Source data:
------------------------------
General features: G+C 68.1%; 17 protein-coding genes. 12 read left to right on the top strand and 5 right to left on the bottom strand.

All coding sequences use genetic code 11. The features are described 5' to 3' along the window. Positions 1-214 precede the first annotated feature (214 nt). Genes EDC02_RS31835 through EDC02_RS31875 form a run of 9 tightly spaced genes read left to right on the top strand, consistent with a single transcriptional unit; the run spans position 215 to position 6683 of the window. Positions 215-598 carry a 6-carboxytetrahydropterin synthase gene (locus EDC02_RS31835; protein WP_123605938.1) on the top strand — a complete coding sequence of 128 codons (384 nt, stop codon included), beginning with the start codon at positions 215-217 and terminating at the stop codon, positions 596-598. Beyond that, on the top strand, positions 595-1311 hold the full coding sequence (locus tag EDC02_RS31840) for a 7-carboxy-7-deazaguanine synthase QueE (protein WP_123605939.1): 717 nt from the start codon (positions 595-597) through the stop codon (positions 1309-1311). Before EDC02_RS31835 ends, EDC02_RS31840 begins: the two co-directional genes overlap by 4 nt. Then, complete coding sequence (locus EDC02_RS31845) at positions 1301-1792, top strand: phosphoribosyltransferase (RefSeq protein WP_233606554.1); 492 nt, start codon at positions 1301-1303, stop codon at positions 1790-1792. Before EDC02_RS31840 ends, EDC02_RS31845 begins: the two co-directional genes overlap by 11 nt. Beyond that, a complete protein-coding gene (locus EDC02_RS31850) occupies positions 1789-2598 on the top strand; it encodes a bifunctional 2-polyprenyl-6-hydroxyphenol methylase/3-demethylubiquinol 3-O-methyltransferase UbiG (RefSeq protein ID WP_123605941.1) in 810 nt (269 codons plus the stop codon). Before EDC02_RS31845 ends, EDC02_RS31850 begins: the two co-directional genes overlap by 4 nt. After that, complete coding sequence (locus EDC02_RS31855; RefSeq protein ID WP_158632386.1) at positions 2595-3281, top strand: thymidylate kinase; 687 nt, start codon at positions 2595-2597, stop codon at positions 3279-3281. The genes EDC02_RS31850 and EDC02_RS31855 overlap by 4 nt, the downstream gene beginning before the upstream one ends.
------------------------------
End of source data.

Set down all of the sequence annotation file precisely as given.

General features: G+C 68.1%; 17 protein-coding genes. 12 read left to right on the top strand and 5 right to left on the bottom strand.

All coding sequences use genetic code 11. The features are described 5' to 3' along the window. Positions 1-214 precede the first annotated feature (214 nt). Genes EDC02_RS31835 through EDC02_RS31875 form a run of 9 tightly spaced genes read left to right on the top strand, consistent with a single transcriptional unit; the run spans position 215 to position 6683 of the window. Positions 215-598 carry a 6-carboxytetrahydropterin synthase gene (locus EDC02_RS31835; protein WP_123605938.1) on the top strand — a complete coding sequence of 128 codons (384 nt, stop codon included), beginning with the start codon at positions 215-217 and terminating at the stop codon, positions 596-598. Beyond that, on the top strand, positions 595-1311 hold the full coding sequence (locus tag EDC02_RS31840) for a 7-carboxy-7-deazaguanine synthase QueE (protein WP_123605939.1): 717 nt from the start codon (positions 595-597) through the stop codon (positions 1309-1311). Before EDC02_RS31835 ends, EDC02_RS31840 begins: the two co-directional genes overlap by 4 nt. Then, complete coding sequence (locus EDC02_RS31845) at positions 1301-1792, top strand: phosphoribosyltransferase (RefSeq protein WP_233606554.1); 492 nt, start codon at positions 1301-1303, stop codon at positions 1790-1792. Before EDC02_RS31840 ends, EDC02_RS31845 begins: the two co-directional genes overlap by 11 nt. Beyond that, a complete protein-coding gene (locus EDC02_RS31850) occupies positions 1789-2598 on the top strand; it encodes a bifunctional 2-polyprenyl-6-hydroxyphenol methylase/3-demethylubiquinol 3-O-methyltransferase UbiG (RefSeq protein ID WP_123605941.1) in 810 nt (269 codons plus the stop codon). Before EDC02_RS31845 ends, EDC02_RS31850 begins: the two co-directional genes overlap by 4 nt. After that, complete coding sequence (locus EDC02_RS31855; RefSeq protein ID WP_158632386.1) at positions 2595-3281, top strand: thymidylate kinase; 687 nt, start codon at positions 2595-2597, stop codon at positions 3279-3281. The genes EDC02_RS31850 and EDC02_RS31855 overlap by 4 nt, the downstream gene beginning before the upstream one ends.